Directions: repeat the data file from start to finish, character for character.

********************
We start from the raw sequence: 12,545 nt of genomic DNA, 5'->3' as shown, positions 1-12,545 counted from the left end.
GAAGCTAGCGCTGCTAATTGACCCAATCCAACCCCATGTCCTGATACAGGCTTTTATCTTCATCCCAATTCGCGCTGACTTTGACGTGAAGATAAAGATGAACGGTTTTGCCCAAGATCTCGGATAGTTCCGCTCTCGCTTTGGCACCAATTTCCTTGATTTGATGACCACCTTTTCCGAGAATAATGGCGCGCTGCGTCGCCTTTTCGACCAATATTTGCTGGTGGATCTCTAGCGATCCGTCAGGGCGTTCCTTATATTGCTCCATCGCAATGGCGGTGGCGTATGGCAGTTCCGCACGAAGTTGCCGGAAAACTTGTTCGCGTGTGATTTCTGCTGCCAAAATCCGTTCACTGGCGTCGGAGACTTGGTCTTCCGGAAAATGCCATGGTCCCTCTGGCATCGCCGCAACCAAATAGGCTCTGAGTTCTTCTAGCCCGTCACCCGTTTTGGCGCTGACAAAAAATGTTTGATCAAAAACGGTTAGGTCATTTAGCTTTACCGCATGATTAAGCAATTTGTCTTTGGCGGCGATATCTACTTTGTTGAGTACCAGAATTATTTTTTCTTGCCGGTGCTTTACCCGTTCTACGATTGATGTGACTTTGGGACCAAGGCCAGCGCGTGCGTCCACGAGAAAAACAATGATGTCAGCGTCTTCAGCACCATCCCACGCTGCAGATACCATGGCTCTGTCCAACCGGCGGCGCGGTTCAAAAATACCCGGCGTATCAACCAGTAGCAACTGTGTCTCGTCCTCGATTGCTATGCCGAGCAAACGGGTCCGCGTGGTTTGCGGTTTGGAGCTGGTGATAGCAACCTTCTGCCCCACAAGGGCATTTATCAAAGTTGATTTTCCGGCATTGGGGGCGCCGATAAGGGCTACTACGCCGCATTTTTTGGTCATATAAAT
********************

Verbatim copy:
We start from the raw sequence: 12,545 nt of genomic DNA, 5'->3' as shown, positions 1-12,545 counted from the left end.
GAAGCTAGCGCTGCTAATTGACCCAATCCAACCCCATGTCCTGATACAGGCTTTTATCTTCATCCCAATTCGCGCTGACTTTGACGTGAAGATAAAGATGAACGGTTTTGCCCAAGATCTCGGATAGTTCCGCTCTCGCTTTGGCACCAATTTCCTTGATTTGATGACCACCTTTTCCGAGAATAATGGCGCGCTGCGTCGCCTTTTCGACCAATATTTGCTGGTGGATCTCTAGCGATCCGTCAGGGCGTTCCTTATATTGCTCCATCGCAATGGCGGTGGCGTATGGCAGTTCCGCACGAAGTTGCCGGAAAACTTGTTCGCGTGTGATTTCTGCTGCCAAAATCCGTTCACTGGCGTCGGAGACTTGGTCTTCCGGAAAATGCCATGGTCCCTCTGGCATCGCCGCAACCAAATAGGCTCTGAGTTCTTCTAGCCCGTCACCCGTTTTGGCGCTGACAAAAAATGTTTGATCAAAAACGGTTAGGTCATTTAGCTTTACCGCATGATTAAGCAATTTGTCTTTGGCGGCGATATCTACTTTGTTGAGTACCAGAATTATTTTTTCTTGCCGGTGCTTTACCCGTTCTACGATTGATGTGACTTTGGGACCAAGGCCAGCGCGTGCGTCCACGAGAAAAACAATGATGTCAGCGTCTTCAGCACCATCCCACGCTGCAGATACCATGGCTCTGTCCAACCGGCGGCGCGGTTCAAAAATACCCGGCGTATCAACCAGTAGCAACTGTGTCTCGTCCTCGATTGCTATGCCGAGCAAACGGGTCCGCGTGGTTTGCGGTTTGGAGCTGGTGATAGCAACCTTCTGCCCCACAAGGGCATTTATCAAAGTTGATTTTCCGGCATTGGGGGCGCCGATAAGGGCTACTACGCCGCATTTTTTGGTCATATAAAT